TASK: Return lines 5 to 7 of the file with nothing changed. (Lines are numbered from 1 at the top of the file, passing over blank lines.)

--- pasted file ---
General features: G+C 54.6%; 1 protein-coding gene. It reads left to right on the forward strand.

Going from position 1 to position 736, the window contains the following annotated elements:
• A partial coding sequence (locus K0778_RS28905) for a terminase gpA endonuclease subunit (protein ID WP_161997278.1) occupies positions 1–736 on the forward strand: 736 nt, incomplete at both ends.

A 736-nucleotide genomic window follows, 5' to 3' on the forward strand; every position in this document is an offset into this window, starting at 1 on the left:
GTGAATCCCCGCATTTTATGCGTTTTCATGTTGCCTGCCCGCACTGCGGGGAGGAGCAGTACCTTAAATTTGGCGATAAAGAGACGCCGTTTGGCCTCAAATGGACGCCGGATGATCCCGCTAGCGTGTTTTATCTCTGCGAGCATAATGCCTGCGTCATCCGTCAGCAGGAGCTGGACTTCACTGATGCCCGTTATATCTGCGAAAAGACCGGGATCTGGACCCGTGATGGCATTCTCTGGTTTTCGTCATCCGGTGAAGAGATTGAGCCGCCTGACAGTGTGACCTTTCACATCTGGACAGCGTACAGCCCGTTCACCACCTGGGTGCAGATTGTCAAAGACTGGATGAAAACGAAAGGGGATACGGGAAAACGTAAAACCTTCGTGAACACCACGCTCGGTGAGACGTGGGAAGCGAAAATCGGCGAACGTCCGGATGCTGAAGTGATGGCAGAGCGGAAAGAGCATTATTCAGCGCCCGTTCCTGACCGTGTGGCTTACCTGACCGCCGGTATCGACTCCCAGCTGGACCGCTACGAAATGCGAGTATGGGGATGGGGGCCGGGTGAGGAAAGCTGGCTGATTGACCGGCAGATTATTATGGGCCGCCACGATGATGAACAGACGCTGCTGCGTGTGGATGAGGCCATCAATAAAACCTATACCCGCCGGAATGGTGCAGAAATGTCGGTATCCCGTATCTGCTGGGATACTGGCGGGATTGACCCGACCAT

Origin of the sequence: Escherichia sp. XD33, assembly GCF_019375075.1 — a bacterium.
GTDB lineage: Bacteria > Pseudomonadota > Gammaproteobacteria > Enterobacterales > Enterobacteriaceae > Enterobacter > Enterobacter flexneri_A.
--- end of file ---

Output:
GTGAATCCCCGCATTTTATGCGTTTTCATGTTGCCTGCCCGCACTGCGGGGAGGAGCAGTACCTTAAATTTGGCGATAAAGAGACGCCGTTTGGCCTCAAATGGACGCCGGATGATCCCGCTAGCGTGTTTTATCTCTGCGAGCATAATGCCTGCGTCATCCGTCAGCAGGAGCTGGACTTCACTGATGCCCGTTATATCTGCGAAAAGACCGGGATCTGGACCCGTGATGGCATTCTCTGGTTTTCGTCATCCGGTGAAGAGATTGAGCCGCCTGACAGTGTGACCTTTCACATCTGGACAGCGTACAGCCCGTTCACCACCTGGGTGCAGATTGTCAAAGACTGGATGAAAACGAAAGGGGATACGGGAAAACGTAAAACCTTCGTGAACACCACGCTCGGTGAGACGTGGGAAGCGAAAATCGGCGAACGTCCGGATGCTGAAGTGATGGCAGAGCGGAAAGAGCATTATTCAGCGCCCGTTCCTGACCGTGTGGCTTACCTGACCGCCGGTATCGACTCCCAGCTGGACCGCTACGAAATGCGAGTATGGGGATGGGGGCCGGGTGAGGAAAGCTGGCTGATTGACCGGCAGATTATTATGGGCCGCCACGATGATGAACAGACGCTGCTGCGTGTGGATGAGGCCATCAATAAAACCTATACCCGCCGGAATGGTGCAGAAATGTCGGTATCCCGTATCTGCTGGGATACTGGCGGGATTGACCCGACCAT

Origin of the sequence: Escherichia sp. XD33, assembly GCF_019375075.1 — a bacterium.
GTDB lineage: Bacteria > Pseudomonadota > Gammaproteobacteria > Enterobacterales > Enterobacteriaceae > Enterobacter > Enterobacter flexneri_A.